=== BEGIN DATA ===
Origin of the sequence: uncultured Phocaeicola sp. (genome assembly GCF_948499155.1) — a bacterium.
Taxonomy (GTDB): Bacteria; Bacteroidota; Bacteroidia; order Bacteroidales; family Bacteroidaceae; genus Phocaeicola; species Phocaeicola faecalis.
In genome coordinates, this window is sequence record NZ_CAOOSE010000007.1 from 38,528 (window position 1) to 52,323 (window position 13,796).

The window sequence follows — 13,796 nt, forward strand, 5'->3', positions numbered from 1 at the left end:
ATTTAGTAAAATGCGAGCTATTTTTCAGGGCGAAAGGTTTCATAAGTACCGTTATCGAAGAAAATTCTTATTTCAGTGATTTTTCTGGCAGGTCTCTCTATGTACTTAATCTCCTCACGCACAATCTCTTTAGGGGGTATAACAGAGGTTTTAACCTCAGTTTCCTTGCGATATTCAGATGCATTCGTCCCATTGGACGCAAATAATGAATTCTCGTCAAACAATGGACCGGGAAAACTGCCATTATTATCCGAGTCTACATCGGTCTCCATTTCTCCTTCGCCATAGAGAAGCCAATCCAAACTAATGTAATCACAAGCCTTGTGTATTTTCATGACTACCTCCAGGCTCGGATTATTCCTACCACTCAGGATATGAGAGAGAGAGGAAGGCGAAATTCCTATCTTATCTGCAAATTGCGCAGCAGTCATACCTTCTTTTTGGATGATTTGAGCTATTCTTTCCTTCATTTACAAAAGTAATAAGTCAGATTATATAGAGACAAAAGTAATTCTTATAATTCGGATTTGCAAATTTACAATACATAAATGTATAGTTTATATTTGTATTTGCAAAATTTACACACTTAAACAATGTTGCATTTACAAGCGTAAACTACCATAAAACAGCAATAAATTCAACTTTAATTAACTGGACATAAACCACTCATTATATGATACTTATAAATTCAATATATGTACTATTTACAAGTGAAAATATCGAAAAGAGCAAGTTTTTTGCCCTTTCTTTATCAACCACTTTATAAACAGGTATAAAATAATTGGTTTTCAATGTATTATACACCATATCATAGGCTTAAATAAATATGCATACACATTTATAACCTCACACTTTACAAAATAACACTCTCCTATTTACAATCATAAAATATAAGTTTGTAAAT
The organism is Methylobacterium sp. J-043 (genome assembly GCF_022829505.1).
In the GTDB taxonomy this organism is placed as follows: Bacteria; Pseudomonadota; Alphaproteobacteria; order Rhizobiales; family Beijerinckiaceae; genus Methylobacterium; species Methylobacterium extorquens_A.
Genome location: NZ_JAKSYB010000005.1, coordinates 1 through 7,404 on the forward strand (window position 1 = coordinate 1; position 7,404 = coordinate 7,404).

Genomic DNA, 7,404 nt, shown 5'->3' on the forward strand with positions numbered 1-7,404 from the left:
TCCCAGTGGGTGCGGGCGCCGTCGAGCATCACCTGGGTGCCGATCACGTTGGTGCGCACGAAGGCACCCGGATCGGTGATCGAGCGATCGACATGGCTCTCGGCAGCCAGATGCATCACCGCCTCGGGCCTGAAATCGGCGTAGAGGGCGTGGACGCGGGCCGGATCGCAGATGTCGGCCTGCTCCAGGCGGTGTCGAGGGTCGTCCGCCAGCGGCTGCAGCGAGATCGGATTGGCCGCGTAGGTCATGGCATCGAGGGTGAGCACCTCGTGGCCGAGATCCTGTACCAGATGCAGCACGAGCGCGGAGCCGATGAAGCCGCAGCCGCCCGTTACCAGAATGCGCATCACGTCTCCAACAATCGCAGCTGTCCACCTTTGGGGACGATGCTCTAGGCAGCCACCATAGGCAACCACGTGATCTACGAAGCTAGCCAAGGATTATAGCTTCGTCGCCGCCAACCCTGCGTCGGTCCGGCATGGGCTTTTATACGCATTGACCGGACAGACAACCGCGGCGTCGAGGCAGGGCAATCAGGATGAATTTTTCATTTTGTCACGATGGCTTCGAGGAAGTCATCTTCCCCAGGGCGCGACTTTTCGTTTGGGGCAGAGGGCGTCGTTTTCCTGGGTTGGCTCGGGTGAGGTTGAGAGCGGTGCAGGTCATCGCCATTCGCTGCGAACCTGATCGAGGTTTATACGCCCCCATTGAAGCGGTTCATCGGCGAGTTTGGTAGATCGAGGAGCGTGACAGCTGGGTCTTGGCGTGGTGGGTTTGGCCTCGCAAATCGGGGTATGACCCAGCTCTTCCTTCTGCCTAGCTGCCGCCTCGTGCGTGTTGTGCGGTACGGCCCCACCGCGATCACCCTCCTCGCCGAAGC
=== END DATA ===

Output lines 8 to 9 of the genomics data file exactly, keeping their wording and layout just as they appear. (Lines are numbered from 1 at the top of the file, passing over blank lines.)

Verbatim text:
Genome location: NZ_JAKSYB010000005.1, coordinates 1 through 7,404 on the forward strand (window position 1 = coordinate 1; position 7,404 = coordinate 7,404).

Genomic DNA, 7,404 nt, shown 5'->3' on the forward strand with positions numbered 1-7,404 from the left: